Suzanne Anton explainer
The NPA platform promises to address the concerns of business owners downtown who are said to have lost up to $2.4 million because of separated bike lanes.
On the riots
One of the other priorities on the NPA’s “Accountability” agenda is concern over the Stanley Cup riots.
In the months following the event, Anton outlined some recommendations to John Furlong and Douglas Keefe, who this summer led an independent review of the June riots. These recommendations included closed circuit surveillance cameras during the finals, new protocols for controlling alcohol in the downtown core, and a proper approval process in Council for any Stanley Cup-related celebrations.
When the report was released, pinning blame on the rioters themselves without accusing the city or police, Anton proposed amendments to the report, “to make the Mayor of Vancouver responsible and accountable for the City’s preparedness for next year’s Stanley Cup playoffs.”
Throughout the election, she has urged the Mayor to accept accountability for the riots, commenting to the CBC in June that people were calling the incident "Robertson's riots".
When she confronted Robertson with the question of whether or not he would apologize to the public, he responded by reminding her that it is both the Mayor and Council – including Anton herself – who are ultimately responsible for the decisions she believes led to the event.
“We act as the leadership body for the city. I'd like to remind you that as a member of council you share some of that responsibility as well," said Robertson.
So far, polls from Justason Market Intelligence have placed Anton behind incumbent Mayor Gregor Robertson by a up to 36 per cent, a score some commentators have attributed to an aggressive campaign that fails to portray her “real” image. After the first slew of NPA attack ads came out, Vision Vancouver accused the party of being negative and out-of-touch, stating in a release that the NPA “would rather attack than tell us what they stand for.”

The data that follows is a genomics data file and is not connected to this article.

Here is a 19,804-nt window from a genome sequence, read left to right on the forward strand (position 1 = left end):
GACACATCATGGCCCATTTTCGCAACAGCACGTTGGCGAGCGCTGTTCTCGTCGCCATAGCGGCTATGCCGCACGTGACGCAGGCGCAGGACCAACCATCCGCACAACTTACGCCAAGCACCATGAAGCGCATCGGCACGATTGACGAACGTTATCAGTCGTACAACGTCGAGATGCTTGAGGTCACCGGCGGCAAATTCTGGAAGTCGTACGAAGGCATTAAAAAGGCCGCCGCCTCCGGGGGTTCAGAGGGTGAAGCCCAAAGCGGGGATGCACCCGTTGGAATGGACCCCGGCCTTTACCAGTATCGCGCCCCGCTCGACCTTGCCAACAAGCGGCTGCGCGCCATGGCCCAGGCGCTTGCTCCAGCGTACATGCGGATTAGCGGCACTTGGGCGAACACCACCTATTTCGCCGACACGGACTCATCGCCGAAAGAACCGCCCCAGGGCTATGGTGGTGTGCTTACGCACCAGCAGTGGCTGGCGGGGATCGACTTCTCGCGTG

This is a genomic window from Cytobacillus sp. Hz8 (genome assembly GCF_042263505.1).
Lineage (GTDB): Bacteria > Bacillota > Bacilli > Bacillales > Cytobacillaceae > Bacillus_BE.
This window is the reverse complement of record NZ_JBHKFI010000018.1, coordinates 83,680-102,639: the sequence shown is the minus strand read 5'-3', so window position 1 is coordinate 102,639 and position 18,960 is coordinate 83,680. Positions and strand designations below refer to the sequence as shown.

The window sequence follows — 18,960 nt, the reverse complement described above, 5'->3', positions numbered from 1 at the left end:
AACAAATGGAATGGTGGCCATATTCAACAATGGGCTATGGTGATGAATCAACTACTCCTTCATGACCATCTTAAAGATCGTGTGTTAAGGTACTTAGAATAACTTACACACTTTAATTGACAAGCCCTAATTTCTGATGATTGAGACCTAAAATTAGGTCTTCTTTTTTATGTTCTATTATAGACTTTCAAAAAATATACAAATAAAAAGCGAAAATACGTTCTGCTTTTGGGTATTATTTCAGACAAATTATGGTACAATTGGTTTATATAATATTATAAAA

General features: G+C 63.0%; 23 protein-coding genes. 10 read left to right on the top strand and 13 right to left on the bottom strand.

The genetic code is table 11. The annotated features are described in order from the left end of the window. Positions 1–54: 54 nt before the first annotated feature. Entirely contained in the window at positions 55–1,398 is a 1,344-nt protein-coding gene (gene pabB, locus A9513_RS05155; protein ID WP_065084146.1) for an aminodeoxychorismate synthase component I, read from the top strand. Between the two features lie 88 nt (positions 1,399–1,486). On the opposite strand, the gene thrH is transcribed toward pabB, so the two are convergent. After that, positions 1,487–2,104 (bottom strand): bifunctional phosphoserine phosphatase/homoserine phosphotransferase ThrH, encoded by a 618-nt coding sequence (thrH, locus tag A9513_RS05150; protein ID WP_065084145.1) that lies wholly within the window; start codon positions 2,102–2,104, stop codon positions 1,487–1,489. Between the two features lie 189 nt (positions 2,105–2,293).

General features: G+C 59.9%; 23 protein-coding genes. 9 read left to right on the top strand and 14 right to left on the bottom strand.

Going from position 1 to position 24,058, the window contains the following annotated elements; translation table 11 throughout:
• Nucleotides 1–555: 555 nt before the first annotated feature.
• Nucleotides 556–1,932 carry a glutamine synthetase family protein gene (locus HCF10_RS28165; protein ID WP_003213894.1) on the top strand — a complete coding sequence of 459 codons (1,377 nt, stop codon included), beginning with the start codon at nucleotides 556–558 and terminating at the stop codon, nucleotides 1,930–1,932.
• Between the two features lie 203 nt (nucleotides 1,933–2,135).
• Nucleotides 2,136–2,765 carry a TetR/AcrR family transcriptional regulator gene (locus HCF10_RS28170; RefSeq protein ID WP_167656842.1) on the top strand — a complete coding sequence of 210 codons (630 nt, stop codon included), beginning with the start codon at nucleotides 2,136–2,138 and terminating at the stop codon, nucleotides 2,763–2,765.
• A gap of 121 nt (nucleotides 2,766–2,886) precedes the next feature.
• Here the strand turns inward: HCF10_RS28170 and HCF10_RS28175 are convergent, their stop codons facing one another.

NPA campaign manager Norman Stowe of The Pace Group says the campaign is simply stating the facts. As a veteran of the communications industry he is well versed in the political game, having also served as campaign manager for Deputy Premier Kevin Falcon during his campaign to become leader of the BC Liberal Party.
“We expect Vision to run on its record and we will be dealing with their record. We don’t think that is negative, we think that is just factual,” said Stowe. He has also responded to the potentially disappointing Justason poll, noting that poll results don’t necessarily translate into election results.
Another important addition to the NPA team is Campaign Chair Peter Armstrong, an entrepreneur and experienced fundraiser best known for founding the rail tour company, The Rocky Mountaineer. Earlier this year, there were rumours suggesting that the NPA wanted Armstrong to run as their mayoral candidate, but he apparently wasn’t able to commit.
Commentators say his endorsement of Anton has “clearly given her campaign a boost”, and their ubiquitous advertising – on billboards, bus stops and in mailboxes all over the city – is proof of the kind of financial shape they’re in. While the forceful campaign may alienate voters opposed to negative advertising, at the very least it has given Anton the benefit of knowing that she cannot be ignored.